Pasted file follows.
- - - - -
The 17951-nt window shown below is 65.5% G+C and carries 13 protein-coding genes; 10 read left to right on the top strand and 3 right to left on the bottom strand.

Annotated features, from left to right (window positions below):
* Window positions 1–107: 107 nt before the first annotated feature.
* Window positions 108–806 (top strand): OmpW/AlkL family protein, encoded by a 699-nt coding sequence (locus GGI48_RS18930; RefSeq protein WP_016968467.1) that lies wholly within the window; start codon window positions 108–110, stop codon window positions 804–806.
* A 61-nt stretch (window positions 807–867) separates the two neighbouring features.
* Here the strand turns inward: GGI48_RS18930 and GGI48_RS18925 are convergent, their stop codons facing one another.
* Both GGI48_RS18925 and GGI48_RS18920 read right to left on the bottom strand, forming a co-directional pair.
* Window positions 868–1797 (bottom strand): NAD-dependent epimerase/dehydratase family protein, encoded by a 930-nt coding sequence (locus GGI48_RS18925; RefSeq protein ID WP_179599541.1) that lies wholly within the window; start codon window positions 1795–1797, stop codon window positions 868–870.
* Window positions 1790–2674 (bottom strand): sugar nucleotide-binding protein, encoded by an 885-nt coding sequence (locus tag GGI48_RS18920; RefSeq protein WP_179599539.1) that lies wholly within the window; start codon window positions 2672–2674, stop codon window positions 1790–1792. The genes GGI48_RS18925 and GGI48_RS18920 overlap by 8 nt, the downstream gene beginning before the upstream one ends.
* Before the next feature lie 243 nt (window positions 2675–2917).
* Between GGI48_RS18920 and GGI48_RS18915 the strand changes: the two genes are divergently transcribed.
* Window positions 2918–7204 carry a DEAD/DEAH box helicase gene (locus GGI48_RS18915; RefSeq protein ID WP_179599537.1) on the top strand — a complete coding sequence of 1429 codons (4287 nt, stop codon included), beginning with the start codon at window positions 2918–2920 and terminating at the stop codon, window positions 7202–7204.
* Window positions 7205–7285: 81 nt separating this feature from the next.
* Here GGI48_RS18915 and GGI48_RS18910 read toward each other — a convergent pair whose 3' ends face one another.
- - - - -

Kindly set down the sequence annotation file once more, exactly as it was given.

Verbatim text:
The 17951-nt window shown below is 65.5% G+C and carries 13 protein-coding genes; 10 read left to right on the top strand and 3 right to left on the bottom strand.

Annotated features, from left to right (window positions below):
* Window positions 1–107: 107 nt before the first annotated feature.
* Window positions 108–806 (top strand): OmpW/AlkL family protein, encoded by a 699-nt coding sequence (locus GGI48_RS18930; RefSeq protein WP_016968467.1) that lies wholly within the window; start codon window positions 108–110, stop codon window positions 804–806.
* A 61-nt stretch (window positions 807–867) separates the two neighbouring features.
* Here the strand turns inward: GGI48_RS18930 and GGI48_RS18925 are convergent, their stop codons facing one another.
* Both GGI48_RS18925 and GGI48_RS18920 read right to left on the bottom strand, forming a co-directional pair.
* Window positions 868–1797 (bottom strand): NAD-dependent epimerase/dehydratase family protein, encoded by a 930-nt coding sequence (locus GGI48_RS18925; RefSeq protein ID WP_179599541.1) that lies wholly within the window; start codon window positions 1795–1797, stop codon window positions 868–870.
* Window positions 1790–2674 (bottom strand): sugar nucleotide-binding protein, encoded by an 885-nt coding sequence (locus tag GGI48_RS18920; RefSeq protein WP_179599539.1) that lies wholly within the window; start codon window positions 2672–2674, stop codon window positions 1790–1792. The genes GGI48_RS18925 and GGI48_RS18920 overlap by 8 nt, the downstream gene beginning before the upstream one ends.
* Before the next feature lie 243 nt (window positions 2675–2917).
* Between GGI48_RS18920 and GGI48_RS18915 the strand changes: the two genes are divergently transcribed.
* Window positions 2918–7204 carry a DEAD/DEAH box helicase gene (locus GGI48_RS18915; RefSeq protein ID WP_179599537.1) on the top strand — a complete coding sequence of 1429 codons (4287 nt, stop codon included), beginning with the start codon at window positions 2918–2920 and terminating at the stop codon, window positions 7202–7204.
* Window positions 7205–7285: 81 nt separating this feature from the next.
* Here GGI48_RS18915 and GGI48_RS18910 read toward each other — a convergent pair whose 3' ends face one another.